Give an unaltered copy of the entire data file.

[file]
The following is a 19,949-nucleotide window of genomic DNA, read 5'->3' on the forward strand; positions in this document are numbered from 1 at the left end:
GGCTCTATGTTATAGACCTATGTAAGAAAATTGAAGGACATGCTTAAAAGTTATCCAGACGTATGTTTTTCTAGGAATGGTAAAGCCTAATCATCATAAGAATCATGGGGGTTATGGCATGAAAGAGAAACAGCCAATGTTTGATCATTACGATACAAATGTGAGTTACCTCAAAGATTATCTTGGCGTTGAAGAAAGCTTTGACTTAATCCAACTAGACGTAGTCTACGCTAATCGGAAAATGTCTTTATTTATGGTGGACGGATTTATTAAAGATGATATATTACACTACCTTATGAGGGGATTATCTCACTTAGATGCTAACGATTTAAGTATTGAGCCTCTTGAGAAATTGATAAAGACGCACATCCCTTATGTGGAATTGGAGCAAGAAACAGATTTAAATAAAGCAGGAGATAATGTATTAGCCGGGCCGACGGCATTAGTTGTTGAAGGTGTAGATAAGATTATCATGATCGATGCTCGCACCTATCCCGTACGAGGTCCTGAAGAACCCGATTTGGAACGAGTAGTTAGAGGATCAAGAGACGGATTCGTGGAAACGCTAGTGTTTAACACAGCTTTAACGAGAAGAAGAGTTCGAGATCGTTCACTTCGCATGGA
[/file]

The following is a 19,949-nucleotide window of genomic DNA, read 5'->3' on the forward strand; positions in this document are numbered from 1 at the left end:
GGCTCTATGTTATAGACCTATGTAAGAAAATTGAAGGACATGCTTAAAAGTTATCCAGACGTATGTTTTTCTAGGAATGGTAAAGCCTAATCATCATAAGAATCATGGGGGTTATGGCATGAAAGAGAAACAGCCAATGTTTGATCATTACGATACAAATGTGAGTTACCTCAAAGATTATCTTGGCGTTGAAGAAAGCTTTGACTTAATCCAACTAGACGTAGTCTACGCTAATCGGAAAATGTCTTTATTTATGGTGGACGGATTTATTAAAGATGATATATTACACTACCTTATGAGGGGATTATCTCACTTAGATGCTAACGATTTAAGTATTGAGCCTCTTGAGAAATTGATAAAGACGCACATCCCTTATGTGGAATTGGAGCAAGAAACAGATTTAAATAAAGCAGGAGATAATGTATTAGCCGGGCCGACGGCATTAGTTGTTGAAGGTGTAGATAAGATTATCATGATCGATGCTCGCACCTATCCCGTACGAGGTCCTGAAGAACCCGATTTGGAACGAGTAGTTAGAGGATCAAGAGACGGATTCGTGGAAACGCTAGTGTTTAACACAGCTTTAACGAGAAGAAGAGTTCGAGATCGTTCACTTCGCATGGA